China Car Sales Surge 20% as Consumers Beat Expiring Tax CutBloomberg News
Sales climbed to 2.22 million units last month, PCA data shows
Industrywide deliveries increased 15% in first 10 months
China’s passenger-vehicle sales climbed for an eighth consecutive month as consumers rushed to buy small-engine autos ahead of a tax cut due to expire at year-end, boosting deliveries at local carmakers including Geely Automobile Holdings Ltd. and Great Wall Motor Co.
Retail sales of cars, sport utility and multipurpose vehicles increased 20 percent to 2.22 million units last month, according to the China Passenger Car Association. Deliveries rose 15 percent to 18.7 million units in the first 10 months.
Over the past few months, consumers have brought forth their purchases to qualify for a tax cut on vehicles with smaller engines that’s expiring at the end of this year, even as the government said it’s looking at extending the rebate. Chinese automakers such as Geely and Great Wall are among automakers that have benefited from the surge in demand for popular SUV models like the Boyue and H6.
“Auto production was expected to accelerate in the fourth quarter in anticipation of an eleventh-hour sales surge as buyers rush to beat the tax cut’s expiration at year-end,” Steve Man, a Hong Kong-based analyst with Bloomberg Intelligence, wrote in a note. “Pricing in the passenger vehicle market in China is increasingly competitive. It appears the automakers are resorting to incentives to generate sales.”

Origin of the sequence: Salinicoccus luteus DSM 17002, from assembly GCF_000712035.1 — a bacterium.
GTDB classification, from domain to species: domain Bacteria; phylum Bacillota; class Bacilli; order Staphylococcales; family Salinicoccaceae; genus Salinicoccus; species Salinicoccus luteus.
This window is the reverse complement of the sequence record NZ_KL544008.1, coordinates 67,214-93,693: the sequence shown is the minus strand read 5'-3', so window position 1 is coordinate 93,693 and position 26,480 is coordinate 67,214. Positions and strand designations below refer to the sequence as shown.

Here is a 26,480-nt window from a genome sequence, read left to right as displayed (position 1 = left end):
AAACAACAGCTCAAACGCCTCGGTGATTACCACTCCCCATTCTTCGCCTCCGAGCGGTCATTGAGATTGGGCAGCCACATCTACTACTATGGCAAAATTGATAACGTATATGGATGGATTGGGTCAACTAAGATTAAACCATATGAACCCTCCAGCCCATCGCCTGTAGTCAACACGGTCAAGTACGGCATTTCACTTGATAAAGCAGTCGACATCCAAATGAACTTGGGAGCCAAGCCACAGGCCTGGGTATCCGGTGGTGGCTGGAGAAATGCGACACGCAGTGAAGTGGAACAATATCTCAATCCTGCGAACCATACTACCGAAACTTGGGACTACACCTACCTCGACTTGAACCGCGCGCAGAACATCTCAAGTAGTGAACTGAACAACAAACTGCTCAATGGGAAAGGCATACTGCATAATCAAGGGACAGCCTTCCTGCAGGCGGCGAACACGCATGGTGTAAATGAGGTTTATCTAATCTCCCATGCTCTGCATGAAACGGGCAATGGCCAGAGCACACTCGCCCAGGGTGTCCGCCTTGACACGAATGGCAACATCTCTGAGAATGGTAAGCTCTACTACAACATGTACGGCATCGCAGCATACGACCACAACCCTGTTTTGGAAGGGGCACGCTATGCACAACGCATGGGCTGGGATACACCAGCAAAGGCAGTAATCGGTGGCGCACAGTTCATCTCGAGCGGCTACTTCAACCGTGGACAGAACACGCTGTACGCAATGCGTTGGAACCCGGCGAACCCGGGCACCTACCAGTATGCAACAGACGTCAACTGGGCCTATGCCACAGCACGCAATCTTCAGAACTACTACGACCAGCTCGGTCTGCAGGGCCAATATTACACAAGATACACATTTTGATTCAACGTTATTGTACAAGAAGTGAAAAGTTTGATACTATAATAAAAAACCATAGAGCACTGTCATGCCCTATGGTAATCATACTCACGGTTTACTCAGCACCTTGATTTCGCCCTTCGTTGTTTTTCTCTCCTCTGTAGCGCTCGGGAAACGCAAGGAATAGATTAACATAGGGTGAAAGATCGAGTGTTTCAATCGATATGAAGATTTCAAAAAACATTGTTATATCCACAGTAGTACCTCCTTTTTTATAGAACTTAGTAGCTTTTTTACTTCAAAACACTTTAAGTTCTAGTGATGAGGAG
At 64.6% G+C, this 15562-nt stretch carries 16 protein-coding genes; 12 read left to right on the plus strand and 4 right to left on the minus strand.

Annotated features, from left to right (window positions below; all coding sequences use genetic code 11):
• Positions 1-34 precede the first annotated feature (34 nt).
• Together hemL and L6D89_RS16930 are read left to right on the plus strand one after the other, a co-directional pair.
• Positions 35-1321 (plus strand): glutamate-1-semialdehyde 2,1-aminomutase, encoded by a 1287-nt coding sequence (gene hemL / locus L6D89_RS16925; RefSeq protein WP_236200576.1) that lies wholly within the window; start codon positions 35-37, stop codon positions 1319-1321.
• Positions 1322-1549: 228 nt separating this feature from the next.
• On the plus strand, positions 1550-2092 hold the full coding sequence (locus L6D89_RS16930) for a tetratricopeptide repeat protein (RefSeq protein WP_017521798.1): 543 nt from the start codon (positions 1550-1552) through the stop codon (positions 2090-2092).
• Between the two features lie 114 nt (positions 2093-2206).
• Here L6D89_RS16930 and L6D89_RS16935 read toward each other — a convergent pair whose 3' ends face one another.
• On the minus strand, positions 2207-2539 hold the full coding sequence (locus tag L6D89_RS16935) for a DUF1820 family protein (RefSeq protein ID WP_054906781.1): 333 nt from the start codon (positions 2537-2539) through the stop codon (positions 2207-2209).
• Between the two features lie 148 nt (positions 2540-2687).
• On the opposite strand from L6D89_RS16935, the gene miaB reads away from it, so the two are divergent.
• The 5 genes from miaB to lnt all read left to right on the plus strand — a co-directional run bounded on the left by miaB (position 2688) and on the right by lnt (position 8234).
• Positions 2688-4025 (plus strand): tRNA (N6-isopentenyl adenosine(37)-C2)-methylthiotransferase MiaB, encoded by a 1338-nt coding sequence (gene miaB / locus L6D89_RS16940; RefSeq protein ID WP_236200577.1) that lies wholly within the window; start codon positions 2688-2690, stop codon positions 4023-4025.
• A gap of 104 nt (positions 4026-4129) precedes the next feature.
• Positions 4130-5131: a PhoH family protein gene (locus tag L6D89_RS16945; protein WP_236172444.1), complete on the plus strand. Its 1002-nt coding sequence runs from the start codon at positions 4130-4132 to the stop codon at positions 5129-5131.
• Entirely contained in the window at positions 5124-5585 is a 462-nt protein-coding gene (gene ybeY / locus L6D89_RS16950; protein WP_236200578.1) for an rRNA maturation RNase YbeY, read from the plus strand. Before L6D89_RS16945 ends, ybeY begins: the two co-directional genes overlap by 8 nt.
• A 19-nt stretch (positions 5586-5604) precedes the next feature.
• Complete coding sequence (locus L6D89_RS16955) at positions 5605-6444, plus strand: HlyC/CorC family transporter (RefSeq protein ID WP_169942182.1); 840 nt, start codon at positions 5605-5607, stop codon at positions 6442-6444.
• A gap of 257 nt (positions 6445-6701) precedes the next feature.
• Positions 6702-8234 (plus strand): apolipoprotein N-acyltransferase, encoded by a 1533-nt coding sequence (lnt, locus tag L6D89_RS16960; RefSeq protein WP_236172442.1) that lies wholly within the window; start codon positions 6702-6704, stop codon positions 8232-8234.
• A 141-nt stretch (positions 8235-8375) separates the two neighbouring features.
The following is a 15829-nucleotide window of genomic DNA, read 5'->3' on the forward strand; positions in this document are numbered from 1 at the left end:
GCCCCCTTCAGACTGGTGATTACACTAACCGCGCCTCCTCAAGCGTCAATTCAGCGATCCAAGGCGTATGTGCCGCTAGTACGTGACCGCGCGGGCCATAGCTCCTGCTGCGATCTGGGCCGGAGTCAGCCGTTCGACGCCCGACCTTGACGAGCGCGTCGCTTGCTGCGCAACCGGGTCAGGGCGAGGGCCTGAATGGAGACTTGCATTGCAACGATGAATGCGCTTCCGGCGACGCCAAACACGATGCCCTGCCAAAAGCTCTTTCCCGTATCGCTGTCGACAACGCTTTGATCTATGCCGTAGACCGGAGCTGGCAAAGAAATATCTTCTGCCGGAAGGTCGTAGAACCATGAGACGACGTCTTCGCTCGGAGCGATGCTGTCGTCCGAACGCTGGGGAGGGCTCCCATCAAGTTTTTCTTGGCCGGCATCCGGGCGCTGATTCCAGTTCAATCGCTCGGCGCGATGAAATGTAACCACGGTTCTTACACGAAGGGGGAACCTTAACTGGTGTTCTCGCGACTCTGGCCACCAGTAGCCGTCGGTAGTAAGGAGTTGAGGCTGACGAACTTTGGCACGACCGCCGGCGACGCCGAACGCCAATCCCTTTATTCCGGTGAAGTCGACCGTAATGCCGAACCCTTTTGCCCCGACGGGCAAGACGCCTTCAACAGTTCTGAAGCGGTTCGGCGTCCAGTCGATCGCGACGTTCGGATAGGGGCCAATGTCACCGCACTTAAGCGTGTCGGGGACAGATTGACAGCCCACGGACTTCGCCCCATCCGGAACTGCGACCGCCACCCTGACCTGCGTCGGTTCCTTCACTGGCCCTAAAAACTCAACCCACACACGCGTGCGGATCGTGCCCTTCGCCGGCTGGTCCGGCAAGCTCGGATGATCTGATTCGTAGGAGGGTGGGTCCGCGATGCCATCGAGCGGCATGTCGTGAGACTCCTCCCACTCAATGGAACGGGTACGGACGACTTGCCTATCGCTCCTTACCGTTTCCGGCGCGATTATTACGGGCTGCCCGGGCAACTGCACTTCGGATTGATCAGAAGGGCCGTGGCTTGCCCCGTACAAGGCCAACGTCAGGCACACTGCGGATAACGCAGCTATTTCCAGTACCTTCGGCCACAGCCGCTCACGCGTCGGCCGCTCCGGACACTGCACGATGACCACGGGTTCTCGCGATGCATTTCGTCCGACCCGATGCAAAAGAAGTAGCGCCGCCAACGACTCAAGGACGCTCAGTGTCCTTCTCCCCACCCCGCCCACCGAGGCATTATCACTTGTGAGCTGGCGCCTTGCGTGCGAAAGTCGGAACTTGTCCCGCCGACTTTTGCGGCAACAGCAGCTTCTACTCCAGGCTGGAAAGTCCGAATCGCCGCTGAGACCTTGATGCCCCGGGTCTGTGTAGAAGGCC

Consumers have been advancing purchases to tap on the tax cut and incentives offered by dealers and automakers, the trade body said in the statement. Wholesales of cars with engines smaller than 1.6 liters rose 26 percent in October, compared to 16 percent for those with bigger capacity, according to PCA.
Geely, which has raised its annual sales target twice, posted an almost doubling of deliveries to 96,158 units in October, while sales for Great Wall increased 31 percent to 104,844 units. Deliveries of Guangzhou Automobile Group Co. climbed 33 percent to 158,096 units, while Chongqing Changan Automobile Co.’s jumped 20 percent to 293,902 units.
General Motors Co.’s deliveries rose 5.7 percent and Ford Motor Co. gained 14 percent. Japanese automakers also saw a pickup in demand, with Nissan Motor Co. posting an increase of 16 percent, while Honda Motor Co. reported a 40 percent surge in sales.
— With assistance by Ying Tian
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